I suspect, from what I've heard about it, that "A Case of Conscience" would probably be my first choice for the Best Novella of 1953 Retro-Hugo.
Unfortunately, I haven't read either the original novella or the later expansion into a novel, though I've intended to read the novel many times.
I suppose as with any category where I've read most but not all of the works in the category, I should just vote based on what I've read. But I'm always a little unhappy about doing that when I suspect that one of the ones I haven't read is probably the one I would like best.
And it's especially tricky in this particular case because one of the ones I'm counting as having read is "Three Hearts and Three Lions"—which I've actually only read in novel form. The novel is short by modern standards, but it too is an expansion of the original novella.
When I was a kid, Three Hearts was one of the first books that I read and then wished I had written. I suspect the character class of Paladin in D&D is partly derived from the protagonist in this. I re-read much of the book recently in preparation for writing a parody ("Three Hearts and Three Diamonds") that was going to be part of my pastiche-collection story until I realized that the book was even more obscure to most people than all the other works I was playing with.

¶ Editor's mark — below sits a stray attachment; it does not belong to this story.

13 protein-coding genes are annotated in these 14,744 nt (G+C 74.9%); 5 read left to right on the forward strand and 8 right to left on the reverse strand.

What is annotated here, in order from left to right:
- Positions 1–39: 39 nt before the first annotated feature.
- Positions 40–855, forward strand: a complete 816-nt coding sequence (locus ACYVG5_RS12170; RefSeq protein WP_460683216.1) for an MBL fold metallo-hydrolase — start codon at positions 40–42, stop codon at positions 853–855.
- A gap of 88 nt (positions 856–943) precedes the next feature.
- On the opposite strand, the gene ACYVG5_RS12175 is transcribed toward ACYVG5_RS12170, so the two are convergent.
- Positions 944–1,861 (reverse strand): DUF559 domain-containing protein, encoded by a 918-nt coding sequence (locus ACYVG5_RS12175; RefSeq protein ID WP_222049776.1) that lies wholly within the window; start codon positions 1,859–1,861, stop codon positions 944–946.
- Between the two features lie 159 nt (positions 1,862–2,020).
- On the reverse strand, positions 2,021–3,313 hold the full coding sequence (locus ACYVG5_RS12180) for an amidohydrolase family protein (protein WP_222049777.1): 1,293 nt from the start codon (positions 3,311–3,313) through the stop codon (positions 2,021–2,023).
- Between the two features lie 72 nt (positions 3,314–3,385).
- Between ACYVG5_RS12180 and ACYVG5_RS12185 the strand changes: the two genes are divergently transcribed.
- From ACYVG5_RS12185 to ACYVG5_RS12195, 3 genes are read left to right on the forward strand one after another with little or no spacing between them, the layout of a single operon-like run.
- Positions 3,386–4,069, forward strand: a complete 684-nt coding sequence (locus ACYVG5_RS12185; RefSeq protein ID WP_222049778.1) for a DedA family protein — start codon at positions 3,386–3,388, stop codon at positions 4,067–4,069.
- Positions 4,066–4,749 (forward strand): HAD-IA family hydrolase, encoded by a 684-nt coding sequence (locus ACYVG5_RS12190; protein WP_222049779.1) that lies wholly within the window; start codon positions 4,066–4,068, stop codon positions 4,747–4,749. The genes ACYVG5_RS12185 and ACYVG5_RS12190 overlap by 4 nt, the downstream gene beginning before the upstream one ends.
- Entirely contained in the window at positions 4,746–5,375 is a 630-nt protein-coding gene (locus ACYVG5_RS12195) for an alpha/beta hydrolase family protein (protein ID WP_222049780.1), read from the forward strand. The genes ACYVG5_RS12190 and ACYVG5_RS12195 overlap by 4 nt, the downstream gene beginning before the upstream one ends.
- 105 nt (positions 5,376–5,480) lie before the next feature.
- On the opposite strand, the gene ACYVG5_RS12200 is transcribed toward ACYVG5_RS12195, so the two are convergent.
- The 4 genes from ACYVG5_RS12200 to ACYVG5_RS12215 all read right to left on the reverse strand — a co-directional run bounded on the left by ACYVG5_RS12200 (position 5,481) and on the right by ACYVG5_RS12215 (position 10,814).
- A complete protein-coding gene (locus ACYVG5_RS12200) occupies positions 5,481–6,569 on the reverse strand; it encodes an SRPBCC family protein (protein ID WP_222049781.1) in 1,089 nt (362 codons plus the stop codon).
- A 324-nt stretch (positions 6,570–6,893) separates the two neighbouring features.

Anyway. I didn't like the book as much on adult re-reading as I did when I first encountered it, but I still have a certain fondness for it. But I'm not sure whether that should translate into a Hugo vote.
There's plenty to like in "...And My Fear Is Great...," but it's not my favorite of Sturgeon's. And I've been reading the free online version of "The Rose," but haven't thought much of it so far.
So maybe I'll just skip that category after all. Not sure.
I haven't read any of the novelettes, so I'll be skipping that category too. Pretty remarkable that there are two Anderson novellas and two Anderson novelettes on the ballot, btw.